Graphically, TMC puts almost all Game Boy Advance (GBA) games to shame. Sporting some of the most colorful, well animated, drop dead beautiful sprites I have seen to date, TMC harnesses the power of the GBA and compresses it into a wonderful presentation for that tiny screen. Tons of tiny little touches, such as the wisp of smoke that appears when a slaughtered enemy leaves this plane of existence or the way Link animates fully in whatever he does, add to the overall magnificent canvas painted by the developers. This is what a two-dimensional Zelda game should look like, and it has truly raised the bar for future GBA game attempts.

Rare is the instance where I want to turn up the volume on my GBA. TMC does just that to me, though, sporting some remixed tunes guaranteed to wake up the old nostalgia feeling and enough new tunes to keep things fresh. Everything feels like Zelda, and the score ranges from light-hearted and dynamic to haunting and moody. Rarely does a developer have enough skill to milk the GBA’s minimal sound prowess into this sort of an orchestral odyssey, but Capcom has certainly done its homework here. Add to the great soundtrack well detailed and executed sound effects, and you have some tasty icing on an already delicious cake.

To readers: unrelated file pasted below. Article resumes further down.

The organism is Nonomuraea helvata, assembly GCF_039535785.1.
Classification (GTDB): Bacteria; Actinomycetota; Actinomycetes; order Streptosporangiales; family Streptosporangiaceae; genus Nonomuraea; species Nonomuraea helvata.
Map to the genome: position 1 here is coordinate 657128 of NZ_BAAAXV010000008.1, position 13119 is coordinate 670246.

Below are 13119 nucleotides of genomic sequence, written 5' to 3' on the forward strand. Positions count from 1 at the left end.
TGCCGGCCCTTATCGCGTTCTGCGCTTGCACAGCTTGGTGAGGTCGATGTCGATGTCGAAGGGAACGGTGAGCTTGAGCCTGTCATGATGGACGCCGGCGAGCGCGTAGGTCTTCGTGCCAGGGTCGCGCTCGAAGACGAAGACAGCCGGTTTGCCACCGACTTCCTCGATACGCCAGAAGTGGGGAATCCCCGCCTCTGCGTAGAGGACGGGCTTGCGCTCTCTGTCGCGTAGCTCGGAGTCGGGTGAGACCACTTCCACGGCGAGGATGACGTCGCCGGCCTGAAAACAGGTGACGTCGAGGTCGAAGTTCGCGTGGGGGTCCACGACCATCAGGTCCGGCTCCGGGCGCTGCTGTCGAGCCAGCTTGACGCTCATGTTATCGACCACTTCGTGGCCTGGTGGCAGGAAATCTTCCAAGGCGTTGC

Two dimensional adventuring in the land of Hyrule has truly never been better. TMC takes all of the elements that I know and love about my Zelda games, improves on and adds more to them, then moves them to a portable medium and provides a true must-buy title for the GBA. Sporting enough action to keep any adventure fan busy, with enough nostalgic appeal for the hardcore fan and enough creative whimsy to keep us yearning for more, TMC will appeal to just about any audience. An absolute treasure amongst a steadily growing, stellar GBA library, TMC will please you like no other; enjoy.

Overall Score 95
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Lee Babin

Lee Babin

Lee was part of RPGFan's reviews team from 2004-2007. During his tenure, Lee bolstered our review offerings by lending his unique voice and critique of the world of RPGs. Being a critic can be tough work sometimes, but his steadfast work helped maintain the quality of reviews RPGFan is known for.